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Yellowstone River Wetland/Riparian Change Detection Pilot Study / prepared by Gregory M. Kudray and Thomas Schemm

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Yellowstone River Wetland/Riparian Change Detection Pilot Study / prepared by Gregory M. Kudray and Thomas Schemm


Published 2006
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"July 2006"--Cover

"Agreement Number : YRCDC011"

Includes bibliographical references (p.16)

Two reaches of the Yellowstone River riparian corridor were mapped using the U.S. Fish and Wildlife Service (USFWS) classification systems for wetlands and Western riparian types. We used two series of aerial photography (1950 and 2001) to map all of this area and also mapped the upstream reach A16 on two additional series (1976 and 1996). We evaluated but did not map a few photos from the earliest series available (1937 and 1938) for their suitability to map wetlands. Our primary objective was to evaluate the feasibility of mapping wetlands and tracking wetland change over time on historical aerial photography. Government Land Office (GLO) notes from the original land survey in early settlement times were also reviewed to determine if they could be used as a data source. All photo series were suitable for mapping wetlands although the 1950 photos for the A16 reach near Columbus had been acquired during a date of very high water levels resulting in a probable under mapping of Palustrine wetlands. The 1950 photos were also of relatively poor quality compared to all other series and some vegetation classes could not always be reliably discriminated. Any future wetland change project should make sure that the dates of imagery are comparable. The riparian corridor is extremely dynamic, as are the associated wetlands, which are created and destroyed regularly. Evaluating wetland change requires a large enough sample or total area acreage summary to be meaningful. Created ponds have increased in both reaches but especially in the more developed reach near Glendive (D6). Wetland acreage has decreased in both reaches (-7.6%) with a greater decrease in D6 (-11%). Natural wetlands have decreased even more due to the acreage of created ponds added. The less developed A16 reach was mapped on four dates of aerial photography; wetland totals varied within about a 10% range. The Riverine type varied the most, probably due to water levels and scouring from events within a few years previous to the photo date. Large peak flows are important in creating wetland sites. There may be more wetland change downstream than upstream since peak flows have diminished more downstream. The GLO notes can be used to quantify early settlement riparian vegetation and compare it to current conditions but wetlands are not distinguished. We created a crosswalk to the USFWS wetland and riparian systems from Natural Resource Conservation Service (NRCS) land use and vegetation cover classification systems used for mapping on the river. The relationship was typically complex and the NRCS minimum mapping unit is too large to identify the small wetlands often present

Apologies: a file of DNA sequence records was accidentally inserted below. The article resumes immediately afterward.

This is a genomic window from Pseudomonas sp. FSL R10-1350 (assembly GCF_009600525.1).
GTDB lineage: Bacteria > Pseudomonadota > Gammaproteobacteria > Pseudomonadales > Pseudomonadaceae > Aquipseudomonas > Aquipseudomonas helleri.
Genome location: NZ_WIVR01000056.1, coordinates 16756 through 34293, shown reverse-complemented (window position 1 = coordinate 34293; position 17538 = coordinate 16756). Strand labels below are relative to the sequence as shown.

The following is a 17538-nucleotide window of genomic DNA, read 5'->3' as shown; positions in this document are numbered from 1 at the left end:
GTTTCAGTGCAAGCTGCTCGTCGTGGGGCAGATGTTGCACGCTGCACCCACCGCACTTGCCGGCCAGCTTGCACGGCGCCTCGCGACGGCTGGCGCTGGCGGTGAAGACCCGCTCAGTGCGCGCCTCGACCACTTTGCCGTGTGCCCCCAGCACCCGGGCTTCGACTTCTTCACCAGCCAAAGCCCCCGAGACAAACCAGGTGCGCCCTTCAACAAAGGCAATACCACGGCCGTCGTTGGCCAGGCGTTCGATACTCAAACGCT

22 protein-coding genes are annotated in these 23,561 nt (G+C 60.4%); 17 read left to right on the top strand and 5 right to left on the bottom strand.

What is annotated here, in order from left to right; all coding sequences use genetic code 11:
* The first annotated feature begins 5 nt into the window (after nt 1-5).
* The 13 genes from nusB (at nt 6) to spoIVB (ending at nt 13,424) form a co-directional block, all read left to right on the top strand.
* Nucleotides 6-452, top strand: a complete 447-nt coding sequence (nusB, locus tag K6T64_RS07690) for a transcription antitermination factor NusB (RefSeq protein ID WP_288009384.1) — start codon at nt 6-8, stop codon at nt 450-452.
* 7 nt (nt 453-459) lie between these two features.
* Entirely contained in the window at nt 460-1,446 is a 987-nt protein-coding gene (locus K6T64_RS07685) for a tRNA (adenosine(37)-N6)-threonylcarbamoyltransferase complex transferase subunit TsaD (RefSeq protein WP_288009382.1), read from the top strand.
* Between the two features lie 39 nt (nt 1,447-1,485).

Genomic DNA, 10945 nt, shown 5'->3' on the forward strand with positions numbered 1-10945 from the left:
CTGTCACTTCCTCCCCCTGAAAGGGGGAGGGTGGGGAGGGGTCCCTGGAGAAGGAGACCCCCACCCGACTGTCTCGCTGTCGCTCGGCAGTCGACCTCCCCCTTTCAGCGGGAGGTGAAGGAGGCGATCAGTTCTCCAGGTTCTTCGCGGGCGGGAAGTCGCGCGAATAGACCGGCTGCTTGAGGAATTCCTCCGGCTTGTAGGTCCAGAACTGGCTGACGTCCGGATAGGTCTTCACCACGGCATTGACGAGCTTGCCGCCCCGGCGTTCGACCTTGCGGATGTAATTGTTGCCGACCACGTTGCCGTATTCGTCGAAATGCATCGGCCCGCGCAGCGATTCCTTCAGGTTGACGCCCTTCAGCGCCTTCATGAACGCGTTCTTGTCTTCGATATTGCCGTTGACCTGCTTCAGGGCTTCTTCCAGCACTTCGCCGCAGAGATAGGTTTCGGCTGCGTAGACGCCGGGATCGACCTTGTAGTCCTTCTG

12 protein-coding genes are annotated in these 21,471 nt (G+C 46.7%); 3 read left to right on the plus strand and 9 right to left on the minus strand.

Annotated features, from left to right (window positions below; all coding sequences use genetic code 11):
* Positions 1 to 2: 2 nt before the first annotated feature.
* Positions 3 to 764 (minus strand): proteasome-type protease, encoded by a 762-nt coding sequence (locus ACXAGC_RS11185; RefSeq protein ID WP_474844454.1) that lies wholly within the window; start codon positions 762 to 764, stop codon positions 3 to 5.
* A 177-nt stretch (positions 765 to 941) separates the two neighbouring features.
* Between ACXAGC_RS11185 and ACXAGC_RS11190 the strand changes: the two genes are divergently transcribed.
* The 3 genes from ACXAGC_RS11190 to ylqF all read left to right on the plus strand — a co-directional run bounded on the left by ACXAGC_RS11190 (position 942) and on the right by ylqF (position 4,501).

Volume 2006
Publisher Helena, MT. : Montana Natural Heritage Program
Pages 24
Language English
Call number 577.68
Book contributor Montana State Library
Contributor usage rights See terms
Collection MontanaStateLibrary; americana

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